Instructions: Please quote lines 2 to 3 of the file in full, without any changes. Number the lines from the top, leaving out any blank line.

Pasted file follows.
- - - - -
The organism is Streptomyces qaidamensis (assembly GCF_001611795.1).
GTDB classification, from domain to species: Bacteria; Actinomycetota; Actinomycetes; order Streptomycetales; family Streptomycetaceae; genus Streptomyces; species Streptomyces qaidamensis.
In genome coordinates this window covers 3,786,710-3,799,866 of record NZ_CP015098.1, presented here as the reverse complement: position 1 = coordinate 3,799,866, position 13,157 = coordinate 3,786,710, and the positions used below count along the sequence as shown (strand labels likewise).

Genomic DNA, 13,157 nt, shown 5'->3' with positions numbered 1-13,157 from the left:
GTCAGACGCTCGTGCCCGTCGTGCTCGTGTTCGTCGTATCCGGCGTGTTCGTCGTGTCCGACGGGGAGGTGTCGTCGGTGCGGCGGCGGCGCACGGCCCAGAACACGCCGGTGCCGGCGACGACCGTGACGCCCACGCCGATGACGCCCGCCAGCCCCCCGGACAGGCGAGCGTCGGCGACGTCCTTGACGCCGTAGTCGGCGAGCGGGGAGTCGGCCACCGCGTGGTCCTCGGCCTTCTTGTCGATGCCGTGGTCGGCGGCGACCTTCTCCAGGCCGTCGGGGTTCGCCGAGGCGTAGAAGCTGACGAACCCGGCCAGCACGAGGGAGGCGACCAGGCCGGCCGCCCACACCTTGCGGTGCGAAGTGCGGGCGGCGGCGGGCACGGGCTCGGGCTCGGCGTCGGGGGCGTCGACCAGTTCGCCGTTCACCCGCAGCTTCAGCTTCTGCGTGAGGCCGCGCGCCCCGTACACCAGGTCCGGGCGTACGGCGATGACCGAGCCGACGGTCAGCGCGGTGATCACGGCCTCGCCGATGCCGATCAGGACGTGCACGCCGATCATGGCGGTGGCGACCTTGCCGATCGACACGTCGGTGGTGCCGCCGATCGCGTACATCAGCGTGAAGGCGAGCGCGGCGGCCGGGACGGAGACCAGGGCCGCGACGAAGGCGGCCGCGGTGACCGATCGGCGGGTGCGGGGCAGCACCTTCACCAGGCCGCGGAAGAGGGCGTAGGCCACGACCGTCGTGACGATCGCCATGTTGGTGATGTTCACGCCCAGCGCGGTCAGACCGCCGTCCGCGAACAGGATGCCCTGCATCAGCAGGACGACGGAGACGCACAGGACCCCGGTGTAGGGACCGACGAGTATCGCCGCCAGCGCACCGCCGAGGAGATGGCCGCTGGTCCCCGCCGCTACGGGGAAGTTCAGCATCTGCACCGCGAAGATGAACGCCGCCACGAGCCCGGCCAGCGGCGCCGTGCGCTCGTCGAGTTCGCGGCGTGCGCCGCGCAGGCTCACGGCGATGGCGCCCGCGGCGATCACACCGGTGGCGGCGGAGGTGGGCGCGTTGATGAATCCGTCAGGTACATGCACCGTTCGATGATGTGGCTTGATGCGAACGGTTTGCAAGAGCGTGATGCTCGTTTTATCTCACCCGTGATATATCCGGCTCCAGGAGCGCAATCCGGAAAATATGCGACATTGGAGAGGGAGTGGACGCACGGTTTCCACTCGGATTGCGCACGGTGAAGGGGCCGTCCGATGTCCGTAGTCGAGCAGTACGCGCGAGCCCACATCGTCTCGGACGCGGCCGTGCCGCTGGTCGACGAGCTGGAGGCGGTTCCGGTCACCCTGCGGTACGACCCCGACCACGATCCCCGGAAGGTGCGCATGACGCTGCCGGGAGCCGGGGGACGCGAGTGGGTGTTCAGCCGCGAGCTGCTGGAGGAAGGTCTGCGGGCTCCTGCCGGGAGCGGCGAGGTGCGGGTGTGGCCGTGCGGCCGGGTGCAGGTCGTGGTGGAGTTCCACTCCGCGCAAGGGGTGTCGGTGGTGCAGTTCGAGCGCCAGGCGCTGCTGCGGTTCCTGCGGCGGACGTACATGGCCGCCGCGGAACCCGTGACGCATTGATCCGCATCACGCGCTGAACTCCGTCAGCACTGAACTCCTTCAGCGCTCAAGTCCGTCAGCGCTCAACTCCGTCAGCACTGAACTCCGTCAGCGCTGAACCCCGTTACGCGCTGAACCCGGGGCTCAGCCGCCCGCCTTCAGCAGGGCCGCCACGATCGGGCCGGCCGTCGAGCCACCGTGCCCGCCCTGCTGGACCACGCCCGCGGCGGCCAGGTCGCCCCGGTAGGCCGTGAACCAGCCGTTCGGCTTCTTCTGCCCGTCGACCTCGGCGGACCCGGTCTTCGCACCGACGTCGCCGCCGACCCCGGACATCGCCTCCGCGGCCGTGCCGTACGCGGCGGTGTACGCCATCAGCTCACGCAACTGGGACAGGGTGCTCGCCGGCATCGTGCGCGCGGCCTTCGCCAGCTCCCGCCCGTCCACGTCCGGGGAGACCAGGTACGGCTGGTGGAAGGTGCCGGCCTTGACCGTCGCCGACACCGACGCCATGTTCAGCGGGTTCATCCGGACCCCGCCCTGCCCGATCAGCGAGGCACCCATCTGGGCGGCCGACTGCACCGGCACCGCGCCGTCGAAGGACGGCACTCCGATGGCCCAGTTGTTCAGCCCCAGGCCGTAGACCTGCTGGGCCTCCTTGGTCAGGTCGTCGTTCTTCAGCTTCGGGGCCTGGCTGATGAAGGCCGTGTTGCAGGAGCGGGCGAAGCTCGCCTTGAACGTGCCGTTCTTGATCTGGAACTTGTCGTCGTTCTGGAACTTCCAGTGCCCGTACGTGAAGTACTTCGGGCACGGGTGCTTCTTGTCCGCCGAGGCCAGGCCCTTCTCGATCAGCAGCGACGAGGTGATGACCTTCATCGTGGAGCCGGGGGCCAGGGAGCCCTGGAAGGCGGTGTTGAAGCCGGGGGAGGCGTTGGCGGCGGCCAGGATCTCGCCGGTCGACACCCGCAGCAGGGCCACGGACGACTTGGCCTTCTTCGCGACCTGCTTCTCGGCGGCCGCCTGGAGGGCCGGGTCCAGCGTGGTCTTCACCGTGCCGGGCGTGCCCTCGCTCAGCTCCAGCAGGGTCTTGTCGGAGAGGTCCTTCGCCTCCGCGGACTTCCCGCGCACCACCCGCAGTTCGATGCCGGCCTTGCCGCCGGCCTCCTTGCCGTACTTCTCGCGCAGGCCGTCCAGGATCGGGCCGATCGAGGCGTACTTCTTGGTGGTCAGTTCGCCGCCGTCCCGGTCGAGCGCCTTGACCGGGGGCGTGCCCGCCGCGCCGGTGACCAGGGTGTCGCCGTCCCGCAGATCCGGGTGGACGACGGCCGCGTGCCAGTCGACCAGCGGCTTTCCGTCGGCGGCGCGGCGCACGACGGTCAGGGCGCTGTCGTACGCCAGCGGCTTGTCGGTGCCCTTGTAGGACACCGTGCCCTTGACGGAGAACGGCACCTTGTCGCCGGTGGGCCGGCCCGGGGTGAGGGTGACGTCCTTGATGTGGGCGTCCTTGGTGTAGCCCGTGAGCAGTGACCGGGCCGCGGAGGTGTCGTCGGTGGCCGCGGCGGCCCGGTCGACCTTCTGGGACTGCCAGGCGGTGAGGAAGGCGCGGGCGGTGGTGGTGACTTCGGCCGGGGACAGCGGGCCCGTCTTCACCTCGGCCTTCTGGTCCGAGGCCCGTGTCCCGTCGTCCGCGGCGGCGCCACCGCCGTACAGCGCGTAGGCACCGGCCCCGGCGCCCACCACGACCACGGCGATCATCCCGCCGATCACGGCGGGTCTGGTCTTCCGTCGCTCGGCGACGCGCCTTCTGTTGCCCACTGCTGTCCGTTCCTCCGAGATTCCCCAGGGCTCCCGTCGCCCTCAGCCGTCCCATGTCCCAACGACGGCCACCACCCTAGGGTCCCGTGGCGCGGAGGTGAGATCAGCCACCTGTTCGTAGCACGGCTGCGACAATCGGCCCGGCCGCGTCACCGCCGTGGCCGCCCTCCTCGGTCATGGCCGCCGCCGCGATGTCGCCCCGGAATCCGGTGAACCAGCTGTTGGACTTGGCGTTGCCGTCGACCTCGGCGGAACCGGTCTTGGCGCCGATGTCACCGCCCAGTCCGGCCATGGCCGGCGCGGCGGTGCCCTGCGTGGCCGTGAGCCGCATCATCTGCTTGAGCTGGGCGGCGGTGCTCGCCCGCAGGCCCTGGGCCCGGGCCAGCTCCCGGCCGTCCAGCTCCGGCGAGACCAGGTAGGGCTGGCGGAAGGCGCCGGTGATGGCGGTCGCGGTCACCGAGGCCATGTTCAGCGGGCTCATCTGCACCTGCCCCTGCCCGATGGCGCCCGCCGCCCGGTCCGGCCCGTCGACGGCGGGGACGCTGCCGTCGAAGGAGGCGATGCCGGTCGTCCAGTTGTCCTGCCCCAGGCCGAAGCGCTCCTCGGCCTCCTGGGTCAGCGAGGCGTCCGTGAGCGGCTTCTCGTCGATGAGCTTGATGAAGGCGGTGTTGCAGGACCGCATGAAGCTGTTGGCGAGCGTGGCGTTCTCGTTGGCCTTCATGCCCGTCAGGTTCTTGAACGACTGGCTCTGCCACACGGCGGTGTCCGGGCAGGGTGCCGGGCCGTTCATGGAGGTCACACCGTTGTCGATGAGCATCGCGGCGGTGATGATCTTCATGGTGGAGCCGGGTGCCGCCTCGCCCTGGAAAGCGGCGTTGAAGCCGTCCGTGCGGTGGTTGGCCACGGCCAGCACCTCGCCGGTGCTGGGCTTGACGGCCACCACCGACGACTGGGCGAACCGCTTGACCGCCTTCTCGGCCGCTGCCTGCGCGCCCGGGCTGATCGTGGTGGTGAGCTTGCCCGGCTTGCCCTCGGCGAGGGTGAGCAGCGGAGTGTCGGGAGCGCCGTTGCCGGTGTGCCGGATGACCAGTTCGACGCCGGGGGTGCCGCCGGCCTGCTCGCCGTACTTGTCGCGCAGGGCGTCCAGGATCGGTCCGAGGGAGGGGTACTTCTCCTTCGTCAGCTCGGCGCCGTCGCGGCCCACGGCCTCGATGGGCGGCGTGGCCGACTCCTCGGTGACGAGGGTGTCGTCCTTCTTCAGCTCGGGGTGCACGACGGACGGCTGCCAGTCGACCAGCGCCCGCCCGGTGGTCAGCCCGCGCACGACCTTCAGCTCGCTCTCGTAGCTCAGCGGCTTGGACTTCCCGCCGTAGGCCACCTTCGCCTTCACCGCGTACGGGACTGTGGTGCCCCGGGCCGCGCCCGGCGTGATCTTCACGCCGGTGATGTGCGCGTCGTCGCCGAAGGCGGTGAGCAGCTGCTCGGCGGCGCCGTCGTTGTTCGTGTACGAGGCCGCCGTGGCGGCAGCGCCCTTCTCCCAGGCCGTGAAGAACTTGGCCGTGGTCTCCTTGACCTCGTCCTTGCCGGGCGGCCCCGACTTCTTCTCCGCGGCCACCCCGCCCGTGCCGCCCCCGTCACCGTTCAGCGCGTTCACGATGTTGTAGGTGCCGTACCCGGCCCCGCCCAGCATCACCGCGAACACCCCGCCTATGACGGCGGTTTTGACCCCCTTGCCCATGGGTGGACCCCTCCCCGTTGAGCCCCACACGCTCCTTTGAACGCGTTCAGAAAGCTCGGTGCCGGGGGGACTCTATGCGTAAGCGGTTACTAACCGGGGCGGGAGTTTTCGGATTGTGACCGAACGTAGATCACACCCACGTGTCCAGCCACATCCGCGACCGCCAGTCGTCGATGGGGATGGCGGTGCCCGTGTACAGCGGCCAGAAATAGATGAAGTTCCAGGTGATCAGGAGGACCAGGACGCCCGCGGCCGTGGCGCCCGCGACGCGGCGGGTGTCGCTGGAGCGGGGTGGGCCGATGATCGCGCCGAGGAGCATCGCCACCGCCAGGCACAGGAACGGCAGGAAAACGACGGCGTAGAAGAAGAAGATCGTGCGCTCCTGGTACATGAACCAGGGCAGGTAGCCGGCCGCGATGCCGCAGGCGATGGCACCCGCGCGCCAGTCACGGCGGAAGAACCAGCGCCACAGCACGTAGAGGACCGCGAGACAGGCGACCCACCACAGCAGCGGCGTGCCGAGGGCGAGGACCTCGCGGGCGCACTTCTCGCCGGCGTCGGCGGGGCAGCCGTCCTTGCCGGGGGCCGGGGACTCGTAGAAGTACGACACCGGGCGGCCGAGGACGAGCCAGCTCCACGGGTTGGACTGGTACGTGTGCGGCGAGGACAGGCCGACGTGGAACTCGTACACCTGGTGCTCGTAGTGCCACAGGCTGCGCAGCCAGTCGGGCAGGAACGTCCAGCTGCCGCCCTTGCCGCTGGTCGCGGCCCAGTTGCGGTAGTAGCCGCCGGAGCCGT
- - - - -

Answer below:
GTDB classification, from domain to species: Bacteria; Actinomycetota; Actinomycetes; order Streptomycetales; family Streptomycetaceae; genus Streptomyces; species Streptomyces qaidamensis.
In genome coordinates this window covers 3,786,710-3,799,866 of record NZ_CP015098.1, presented here as the reverse complement: position 1 = coordinate 3,799,866, position 13,157 = coordinate 3,786,710, and the positions used below count along the sequence as shown (strand labels likewise).